You are currently viewing the BOOK: ASP.NET 3.5 Enterprise Application Development with Visual Studio 2008: Problem Design Solutio section of the Wrox Programmer to Programmer discussions. This is a community of tens of thousands of software programmers and website developers including Wrox book authors and readers. As a guest, you can read any forum posting. By joining today you can post your own programming questions, respond to other developersí questions, and eliminate the ads that are displayed to guests. Registration is fast, simple and absolutely free .
I just got your book a couple of days ago and I really like how everything engages with each other. However I have a question concerning the DataContext in the DAL.
Though I'm still in chapter 4 I assume that sooner or later you will add every table in your database to the HRPaidTimeOffDataContext. Creating classes like ENTUserAccountData for every table ensures that every entity object knows how to insert, update or delete itself in the database. So far so god.
My problem is that all code in the DAL classes is using ONE DataContext (HRPaidTimeOffDataContext). What if your application would have more than one DataContext class?
Here is a scenario why I'm interested in that: Imagine you had two different customers who would both want to use your application. Instead of setting up two separate platforms (2 applications + 2 databases) you want to be smart and have rather one application for both of them. You would set up two databases though, one for each customer. The two databases would be pretty similar but not equal, because every customer has his special requirements. In the end you would probably have at least two DataContext classes like "EverybodysDataContext" and "CustomerSpecificDataContext". The tables that both customers have in common go in the EverybodysDataContext, the other tables go in the CustomerSpecificDataContext. Now that you have two or more DataContexts you would still want that any ENTBaseData object knows how to handle the CRUD operations, right? But the declaration of the ENTBaseData class refers to one concrete DataContext.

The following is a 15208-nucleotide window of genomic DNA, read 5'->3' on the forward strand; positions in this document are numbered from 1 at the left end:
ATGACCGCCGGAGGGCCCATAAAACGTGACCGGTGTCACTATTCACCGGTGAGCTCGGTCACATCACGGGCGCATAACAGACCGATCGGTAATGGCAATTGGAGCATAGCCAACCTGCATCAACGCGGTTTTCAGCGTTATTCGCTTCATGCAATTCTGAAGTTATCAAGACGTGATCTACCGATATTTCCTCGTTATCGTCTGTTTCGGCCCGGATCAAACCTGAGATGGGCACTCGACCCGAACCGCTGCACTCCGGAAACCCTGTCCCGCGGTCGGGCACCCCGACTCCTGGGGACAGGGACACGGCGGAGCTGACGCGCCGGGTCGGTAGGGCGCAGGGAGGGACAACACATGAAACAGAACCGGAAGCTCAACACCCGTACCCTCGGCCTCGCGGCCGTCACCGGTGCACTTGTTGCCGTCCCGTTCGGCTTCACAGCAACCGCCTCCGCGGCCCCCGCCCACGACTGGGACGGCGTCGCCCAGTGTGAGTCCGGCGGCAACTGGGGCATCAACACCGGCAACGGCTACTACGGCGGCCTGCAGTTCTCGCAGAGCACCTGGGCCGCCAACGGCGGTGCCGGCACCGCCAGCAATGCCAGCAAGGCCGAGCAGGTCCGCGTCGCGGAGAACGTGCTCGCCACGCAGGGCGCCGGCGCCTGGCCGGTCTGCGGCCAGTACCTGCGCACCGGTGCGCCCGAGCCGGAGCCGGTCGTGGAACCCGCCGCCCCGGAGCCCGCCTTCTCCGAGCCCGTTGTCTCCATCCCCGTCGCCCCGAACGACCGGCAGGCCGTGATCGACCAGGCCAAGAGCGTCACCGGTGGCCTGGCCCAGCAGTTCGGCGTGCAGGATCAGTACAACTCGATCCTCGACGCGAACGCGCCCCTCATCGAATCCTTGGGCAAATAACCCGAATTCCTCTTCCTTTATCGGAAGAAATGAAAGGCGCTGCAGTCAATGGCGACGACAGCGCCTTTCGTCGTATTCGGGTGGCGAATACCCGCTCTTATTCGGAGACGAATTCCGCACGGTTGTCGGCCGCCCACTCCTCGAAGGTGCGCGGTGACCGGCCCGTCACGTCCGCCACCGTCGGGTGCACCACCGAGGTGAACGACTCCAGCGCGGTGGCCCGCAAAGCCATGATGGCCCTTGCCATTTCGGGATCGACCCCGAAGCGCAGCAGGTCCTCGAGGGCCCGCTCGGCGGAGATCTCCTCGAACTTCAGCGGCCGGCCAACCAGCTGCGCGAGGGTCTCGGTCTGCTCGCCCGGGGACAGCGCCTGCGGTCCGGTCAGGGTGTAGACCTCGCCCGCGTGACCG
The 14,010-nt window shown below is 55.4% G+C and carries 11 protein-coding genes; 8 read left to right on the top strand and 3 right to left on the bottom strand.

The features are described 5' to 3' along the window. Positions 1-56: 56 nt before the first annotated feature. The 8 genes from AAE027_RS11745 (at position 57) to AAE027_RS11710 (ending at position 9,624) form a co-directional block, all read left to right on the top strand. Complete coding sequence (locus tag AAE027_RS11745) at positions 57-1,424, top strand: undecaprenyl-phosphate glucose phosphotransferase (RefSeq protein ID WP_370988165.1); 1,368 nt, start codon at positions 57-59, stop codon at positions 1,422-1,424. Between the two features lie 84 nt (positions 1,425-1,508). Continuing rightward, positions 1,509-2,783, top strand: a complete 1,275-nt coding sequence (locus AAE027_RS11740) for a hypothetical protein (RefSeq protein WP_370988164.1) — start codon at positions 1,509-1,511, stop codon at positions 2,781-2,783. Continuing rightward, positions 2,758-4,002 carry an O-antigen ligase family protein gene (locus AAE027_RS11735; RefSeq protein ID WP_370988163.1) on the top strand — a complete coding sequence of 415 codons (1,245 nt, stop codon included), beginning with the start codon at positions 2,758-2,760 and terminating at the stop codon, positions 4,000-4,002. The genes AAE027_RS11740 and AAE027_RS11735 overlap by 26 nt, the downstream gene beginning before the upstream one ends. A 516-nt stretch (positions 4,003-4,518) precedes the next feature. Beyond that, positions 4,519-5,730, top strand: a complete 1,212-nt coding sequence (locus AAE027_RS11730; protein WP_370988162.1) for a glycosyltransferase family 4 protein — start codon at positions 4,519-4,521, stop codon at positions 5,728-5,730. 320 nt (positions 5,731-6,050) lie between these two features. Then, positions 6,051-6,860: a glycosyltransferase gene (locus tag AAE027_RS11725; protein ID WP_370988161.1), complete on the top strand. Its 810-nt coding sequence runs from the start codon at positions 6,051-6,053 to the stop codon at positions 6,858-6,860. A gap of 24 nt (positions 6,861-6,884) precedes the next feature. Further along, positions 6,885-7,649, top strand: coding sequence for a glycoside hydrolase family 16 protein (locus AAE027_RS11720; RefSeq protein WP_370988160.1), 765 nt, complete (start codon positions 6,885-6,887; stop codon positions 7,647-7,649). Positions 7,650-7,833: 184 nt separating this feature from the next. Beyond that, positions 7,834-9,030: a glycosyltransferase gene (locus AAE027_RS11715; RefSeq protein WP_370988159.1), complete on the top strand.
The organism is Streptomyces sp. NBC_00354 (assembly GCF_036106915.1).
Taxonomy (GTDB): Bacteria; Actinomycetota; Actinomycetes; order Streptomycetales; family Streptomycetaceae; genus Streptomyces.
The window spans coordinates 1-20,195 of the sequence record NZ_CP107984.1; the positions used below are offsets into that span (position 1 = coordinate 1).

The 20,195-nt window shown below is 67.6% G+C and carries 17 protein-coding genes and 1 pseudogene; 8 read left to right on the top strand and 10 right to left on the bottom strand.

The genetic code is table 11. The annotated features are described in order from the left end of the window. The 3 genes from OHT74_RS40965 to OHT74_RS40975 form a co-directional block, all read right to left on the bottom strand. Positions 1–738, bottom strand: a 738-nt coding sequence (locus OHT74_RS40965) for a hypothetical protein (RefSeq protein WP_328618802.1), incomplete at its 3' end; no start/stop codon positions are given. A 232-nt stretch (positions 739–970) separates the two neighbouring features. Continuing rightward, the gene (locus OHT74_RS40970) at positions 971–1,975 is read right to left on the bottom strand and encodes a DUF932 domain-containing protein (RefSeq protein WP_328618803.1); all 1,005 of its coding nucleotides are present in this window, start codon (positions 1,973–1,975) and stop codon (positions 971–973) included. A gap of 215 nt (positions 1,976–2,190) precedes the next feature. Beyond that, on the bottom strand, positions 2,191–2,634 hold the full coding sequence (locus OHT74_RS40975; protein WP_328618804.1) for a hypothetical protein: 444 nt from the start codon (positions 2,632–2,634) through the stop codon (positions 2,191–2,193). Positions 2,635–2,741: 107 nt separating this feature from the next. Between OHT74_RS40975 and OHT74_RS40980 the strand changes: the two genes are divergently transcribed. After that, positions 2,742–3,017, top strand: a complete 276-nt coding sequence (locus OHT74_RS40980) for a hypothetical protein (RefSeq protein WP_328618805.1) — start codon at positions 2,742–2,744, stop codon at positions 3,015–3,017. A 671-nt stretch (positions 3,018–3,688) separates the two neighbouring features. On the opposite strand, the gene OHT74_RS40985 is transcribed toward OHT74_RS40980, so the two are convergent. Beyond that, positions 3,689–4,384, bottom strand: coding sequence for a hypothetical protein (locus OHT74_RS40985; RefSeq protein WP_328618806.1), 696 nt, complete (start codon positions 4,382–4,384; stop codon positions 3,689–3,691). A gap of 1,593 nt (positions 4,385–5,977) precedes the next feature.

Do you see any way to have the type of DataContext being dynamic in your base classes? In other words: no matter how many DataContexts my application would have, all my entites could still inherit from ENTBaseData.
I realize this can not be answered with a simple Yes or No. And in case I didn't simplify the problem enough, please feel free to ask. But I would appreciate any suggestion you had for me.
Great question. What you can do is modify the ENTBaseData class so the DataContext is a generic parameter.
where T : IENTBaseEntity where DC: DataContext, new()
publicabstract T Select(int id);
publicabstractvoid Delete(DC db, int id);
publicvoid Delete(string connectionString, int id)
using (DC db = new DC(connectionString))
Replace any instance of the HRPaidTimeOffDataContext in the base class with DC. Then when you define the inheriting data classes you simply tell the compiler which DataContext to use.
Hey Vince, do you know if linq to sql has been implemted on a large scale. I will be working with 100's of sql tables and lots of relationships and to create an entity for each table seems like a lot of work. Just curious, I'm from the old school of using stored proc and no user ever has access to the table objects.
Please excuse me, but I'm also new to linq to sql so maybe I just need more time to learn it. However I do link the fact that I can drop in the stored procs.
I use it on large scale databases but I create multiple data contexts for "groups" of tables. I try to group the tables together by department or something that makes sense. This makes it easier to have multiple developers working on one project especially when using sourcesafe.
If you prefer not to use LINQ to SQL you can always pass the data between the DAL and BLL with datareaders. Everything else in the pattern will still work, you'll just need to make some changes in the bases classes and the BLL classes that reference the entity object. This is how I used to do it before LINQ to SQL. I'm now changing it againg to work with the Entity Framework.
Yes I know, please read my question carefully I did the same with the business classes EO objects then when I got the BaseEditPage which uses ENTBaseEO I get stuck; my ENTBaseEO is also a generic type ENBaseEO(Of DC as DataContext..) as it uses DC for
save update etc.. The reason I get stuck is I am reluctant to specify a datacontext in the BaseEditPage class for several reasons 1- the UI should not talk to the DAL, 2- the BaseEditPage class is used by many inheriting pages and cannot be datacontext specific.
And also in your response above Using db as new DC(connectionString) vb.net does not seem to accept the connection string parameter.
Last edited by luckystar; May 14th, 2009 at 03:59 AM.